Agnes Ang showing me a whole tree of pomeloes.

The entrance to The Green Garden (绿苑乐园)

A decorative signboard of The Green Garden (绿苑乐园)

At The Green Garden, I was introduced to Mr Tan Teng Chuan, Chairman and Mr Liew Chee Fun, Team Leader of The Green Garden.

For their kind hospitality on a tour of the The Green Garden, I learnt new things on meaningful and worthwhile activities and hobby of residents with green fingers. Its educational and informative for young and old.

This small garden is an inconspicuous plot of land in the housing estate surrounded by HDB blocks has over 300 plants in its collection, comprising fruit trees, flowers, herbs and vegetables. This is probably the only garden in Singapore where you can find rice plants, dragon fruits and grapes hanging from trees, right in the middle of an HDB housing estate.

The plants have been carefully labelled, providing a learning opportunity for visitors. It is no wonder that neighbourhood schools have also chosen this garden as one of the venues for educational tours organised for their students. Other visitors include grassroots organisations from other constituencies.

Announcement of garden sharing session placed on the tiny shed.

The Residents Committee has also taken the effort to organise monthly sharing sessions where volunteers share gardening tips with participants. These sessions have attracted both Tampines residents and non-residents alike. With its barrier-free access feature, even those on wheelchairs can get to tour The Green Garden.

Its amazing that in scarce-land Singapore, a little corner in our heartland could give our residents as a garden community for the space and time to have fun, satisfaction and enjoyment with special interest.

The Green Garden is open daily from 8:30 am to 9:10 am and 5:30 pm to 6:30 pm.

Please contact Mr Tan Teng Chuan at Mobile No: 97865115 in advance for group visits to The Green Garden.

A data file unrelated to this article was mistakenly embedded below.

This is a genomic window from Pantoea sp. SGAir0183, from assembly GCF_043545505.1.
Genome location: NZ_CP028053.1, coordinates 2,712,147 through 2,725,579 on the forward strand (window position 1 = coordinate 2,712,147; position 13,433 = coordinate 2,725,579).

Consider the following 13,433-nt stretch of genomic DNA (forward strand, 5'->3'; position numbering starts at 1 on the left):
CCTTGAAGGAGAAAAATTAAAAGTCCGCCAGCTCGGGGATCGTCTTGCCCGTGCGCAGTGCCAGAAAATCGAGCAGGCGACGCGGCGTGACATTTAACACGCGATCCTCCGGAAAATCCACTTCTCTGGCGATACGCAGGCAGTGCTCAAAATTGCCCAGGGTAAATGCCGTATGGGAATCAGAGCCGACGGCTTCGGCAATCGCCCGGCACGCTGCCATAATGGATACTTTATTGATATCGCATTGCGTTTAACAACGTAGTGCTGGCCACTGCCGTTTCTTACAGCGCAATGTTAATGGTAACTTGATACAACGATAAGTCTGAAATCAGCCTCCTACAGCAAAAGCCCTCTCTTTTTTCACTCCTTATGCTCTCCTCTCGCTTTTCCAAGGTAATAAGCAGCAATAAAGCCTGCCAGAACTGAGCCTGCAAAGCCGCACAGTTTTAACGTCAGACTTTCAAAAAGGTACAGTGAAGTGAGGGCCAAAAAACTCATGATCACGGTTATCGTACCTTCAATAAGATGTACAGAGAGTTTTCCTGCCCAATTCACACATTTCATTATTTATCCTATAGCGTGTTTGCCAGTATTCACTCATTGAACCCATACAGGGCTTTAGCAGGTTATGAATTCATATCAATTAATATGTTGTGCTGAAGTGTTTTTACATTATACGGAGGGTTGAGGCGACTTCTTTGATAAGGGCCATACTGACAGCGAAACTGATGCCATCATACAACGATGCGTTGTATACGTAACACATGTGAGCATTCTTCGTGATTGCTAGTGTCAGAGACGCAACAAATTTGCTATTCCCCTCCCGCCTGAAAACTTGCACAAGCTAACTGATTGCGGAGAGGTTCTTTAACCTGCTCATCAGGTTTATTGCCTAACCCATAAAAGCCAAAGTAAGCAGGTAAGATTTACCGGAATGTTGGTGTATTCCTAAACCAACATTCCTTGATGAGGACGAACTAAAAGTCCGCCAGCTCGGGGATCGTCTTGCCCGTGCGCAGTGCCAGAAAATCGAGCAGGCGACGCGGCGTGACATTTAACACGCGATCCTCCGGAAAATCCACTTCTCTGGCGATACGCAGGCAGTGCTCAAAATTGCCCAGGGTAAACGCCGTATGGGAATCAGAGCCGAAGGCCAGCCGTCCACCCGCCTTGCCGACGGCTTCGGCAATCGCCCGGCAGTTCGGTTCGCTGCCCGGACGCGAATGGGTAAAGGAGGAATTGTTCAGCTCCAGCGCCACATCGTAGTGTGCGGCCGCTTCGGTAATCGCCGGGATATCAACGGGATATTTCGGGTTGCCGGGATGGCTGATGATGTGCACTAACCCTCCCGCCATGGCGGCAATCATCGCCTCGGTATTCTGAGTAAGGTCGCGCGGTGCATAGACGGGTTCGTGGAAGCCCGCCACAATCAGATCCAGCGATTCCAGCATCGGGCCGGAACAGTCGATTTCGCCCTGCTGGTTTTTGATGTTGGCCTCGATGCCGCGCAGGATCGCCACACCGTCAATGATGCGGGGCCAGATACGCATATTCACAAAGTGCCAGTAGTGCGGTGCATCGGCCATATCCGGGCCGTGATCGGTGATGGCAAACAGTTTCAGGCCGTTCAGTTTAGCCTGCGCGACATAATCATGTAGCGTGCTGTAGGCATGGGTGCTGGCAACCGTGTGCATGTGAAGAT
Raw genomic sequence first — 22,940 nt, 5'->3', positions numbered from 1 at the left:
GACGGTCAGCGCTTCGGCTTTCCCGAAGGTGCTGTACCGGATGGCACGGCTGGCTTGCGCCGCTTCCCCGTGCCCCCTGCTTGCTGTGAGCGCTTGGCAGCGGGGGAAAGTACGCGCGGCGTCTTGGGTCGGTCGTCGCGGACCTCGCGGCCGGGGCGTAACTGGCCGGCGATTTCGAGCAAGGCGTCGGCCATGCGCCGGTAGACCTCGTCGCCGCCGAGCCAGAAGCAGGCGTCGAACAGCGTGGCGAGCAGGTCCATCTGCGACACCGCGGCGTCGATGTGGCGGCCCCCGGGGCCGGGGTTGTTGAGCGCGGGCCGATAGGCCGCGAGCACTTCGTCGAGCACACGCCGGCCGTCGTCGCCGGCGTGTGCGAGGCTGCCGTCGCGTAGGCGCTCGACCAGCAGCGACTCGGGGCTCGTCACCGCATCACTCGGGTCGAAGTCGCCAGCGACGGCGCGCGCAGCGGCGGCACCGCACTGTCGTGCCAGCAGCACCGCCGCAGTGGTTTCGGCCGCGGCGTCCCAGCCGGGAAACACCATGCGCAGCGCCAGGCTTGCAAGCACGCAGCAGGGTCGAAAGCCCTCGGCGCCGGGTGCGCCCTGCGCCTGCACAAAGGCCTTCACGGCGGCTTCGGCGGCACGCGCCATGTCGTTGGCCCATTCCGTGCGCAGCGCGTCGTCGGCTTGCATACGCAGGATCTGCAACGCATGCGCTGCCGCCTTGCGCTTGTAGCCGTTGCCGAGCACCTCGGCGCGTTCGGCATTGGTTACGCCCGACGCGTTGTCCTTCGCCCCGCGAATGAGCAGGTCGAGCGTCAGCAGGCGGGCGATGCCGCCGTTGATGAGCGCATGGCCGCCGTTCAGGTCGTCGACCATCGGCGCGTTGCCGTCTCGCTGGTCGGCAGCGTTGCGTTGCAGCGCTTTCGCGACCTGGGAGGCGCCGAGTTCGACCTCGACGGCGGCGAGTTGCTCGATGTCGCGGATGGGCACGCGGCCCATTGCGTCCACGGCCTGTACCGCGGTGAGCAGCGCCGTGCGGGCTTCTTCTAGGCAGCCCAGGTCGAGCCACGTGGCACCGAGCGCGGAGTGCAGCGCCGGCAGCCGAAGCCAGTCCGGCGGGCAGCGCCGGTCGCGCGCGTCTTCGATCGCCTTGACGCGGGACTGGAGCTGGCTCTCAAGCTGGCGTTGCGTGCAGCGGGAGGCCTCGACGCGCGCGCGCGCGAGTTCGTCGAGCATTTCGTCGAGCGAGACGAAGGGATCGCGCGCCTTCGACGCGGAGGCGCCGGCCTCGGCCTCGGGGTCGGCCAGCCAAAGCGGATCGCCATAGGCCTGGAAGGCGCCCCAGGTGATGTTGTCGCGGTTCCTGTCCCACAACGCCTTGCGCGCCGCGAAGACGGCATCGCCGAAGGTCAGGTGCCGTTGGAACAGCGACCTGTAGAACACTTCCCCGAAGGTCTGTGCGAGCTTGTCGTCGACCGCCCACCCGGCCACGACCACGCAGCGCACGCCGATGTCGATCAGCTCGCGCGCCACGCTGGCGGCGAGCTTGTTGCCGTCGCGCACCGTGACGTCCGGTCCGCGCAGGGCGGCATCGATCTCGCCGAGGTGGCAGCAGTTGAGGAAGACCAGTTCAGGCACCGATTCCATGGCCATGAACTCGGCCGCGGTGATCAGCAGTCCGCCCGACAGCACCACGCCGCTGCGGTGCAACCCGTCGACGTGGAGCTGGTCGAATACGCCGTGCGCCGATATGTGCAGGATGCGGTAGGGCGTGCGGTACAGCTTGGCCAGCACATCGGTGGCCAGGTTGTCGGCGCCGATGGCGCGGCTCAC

Calabash Gourd (葫芦瓜)

Wild Ginseng (野人参)

Bunch of green grapes (葡萄)

Winter Melon (冬瓜)

Passion Fruits (百香果)

Passion Walk (百香小道)

Mr Liew highlighted me a warning to keep away the bees...but no birds though.

I remember that when I grew up in Bukit Ho Swee kampung as a young boy in the 1960s, my mother used to plant chillie, bitter-gourd, tomatoes and also balsam flowers outside the house. Using clay pots and home-made small wooden racks. Whenever these small plants are ripe, we could have self-sufficient supplement food for our meals as a small family. It was my mother's favorite hobby...watering and fertilising the plants until their natural, fresh food from our labour with love, tender and patience are ready to serve. To cultivate and nurture the plants grow and healthy, watching a sense of satisfaction. Although it doesn't save very much money to buy from the market, we had the convenience to add flavour to mother's home cooking meals with instant chillie at our doorstep. It brought me fond memories of childhood.

It is heartened to know that the small plot of land provided by the HDB and Residents Committee to The Green Garden for community activities, gardening experiment, learning and pleasure to overcome public spaces due to land constraint in the heartland.